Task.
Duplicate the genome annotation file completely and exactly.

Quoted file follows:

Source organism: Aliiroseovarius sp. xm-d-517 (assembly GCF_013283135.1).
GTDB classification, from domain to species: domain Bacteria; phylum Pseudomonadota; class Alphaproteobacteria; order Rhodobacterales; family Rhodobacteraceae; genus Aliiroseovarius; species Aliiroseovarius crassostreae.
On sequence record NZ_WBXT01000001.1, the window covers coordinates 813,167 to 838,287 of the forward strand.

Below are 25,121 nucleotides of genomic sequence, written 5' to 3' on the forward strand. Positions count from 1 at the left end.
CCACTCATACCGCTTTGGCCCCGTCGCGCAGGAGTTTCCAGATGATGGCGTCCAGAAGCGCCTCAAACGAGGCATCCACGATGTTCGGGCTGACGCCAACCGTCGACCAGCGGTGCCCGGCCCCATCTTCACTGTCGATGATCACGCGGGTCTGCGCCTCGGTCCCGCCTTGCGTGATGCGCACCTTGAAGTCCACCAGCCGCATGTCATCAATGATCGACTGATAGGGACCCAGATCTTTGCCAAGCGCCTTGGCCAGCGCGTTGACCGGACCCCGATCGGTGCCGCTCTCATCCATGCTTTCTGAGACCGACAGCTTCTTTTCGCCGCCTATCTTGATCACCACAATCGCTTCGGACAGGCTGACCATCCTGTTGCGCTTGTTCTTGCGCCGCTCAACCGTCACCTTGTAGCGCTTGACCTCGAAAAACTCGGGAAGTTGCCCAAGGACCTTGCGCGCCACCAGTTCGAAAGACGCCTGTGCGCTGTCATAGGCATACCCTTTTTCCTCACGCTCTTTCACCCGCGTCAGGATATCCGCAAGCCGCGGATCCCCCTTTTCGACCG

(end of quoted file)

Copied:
Source organism: Aliiroseovarius sp. xm-d-517 (assembly GCF_013283135.1).
GTDB classification, from domain to species: domain Bacteria; phylum Pseudomonadota; class Alphaproteobacteria; order Rhodobacterales; family Rhodobacteraceae; genus Aliiroseovarius; species Aliiroseovarius crassostreae.
On sequence record NZ_WBXT01000001.1, the window covers coordinates 813,167 to 838,287 of the forward strand.

Below are 25,121 nucleotides of genomic sequence, written 5' to 3' on the forward strand. Positions count from 1 at the left end.
CCACTCATACCGCTTTGGCCCCGTCGCGCAGGAGTTTCCAGATGATGGCGTCCAGAAGCGCCTCAAACGAGGCATCCACGATGTTCGGGCTGACGCCAACCGTCGACCAGCGGTGCCCGGCCCCATCTTCACTGTCGATGATCACGCGGGTCTGCGCCTCGGTCCCGCCTTGCGTGATGCGCACCTTGAAGTCCACCAGCCGCATGTCATCAATGATCGACTGATAGGGACCCAGATCTTTGCCAAGCGCCTTGGCCAGCGCGTTGACCGGACCCCGATCGGTGCCGCTCTCATCCATGCTTTCTGAGACCGACAGCTTCTTTTCGCCGCCTATCTTGATCACCACAATCGCTTCGGACAGGCTGACCATCCTGTTGCGCTTGTTCTTGCGCCGCTCAACCGTCACCTTGTAGCGCTTGACCTCGAAAAACTCGGGAAGTTGCCCAAGGACCTTGCGCGCCACCAGTTCGAAAGACGCCTGTGCGCTGTCATAGGCATACCCTTTTTCCTCACGCTCTTTCACCCGCGTCAGGATATCCGCAAGCCGCGGATCCCCCTTTTCGACCG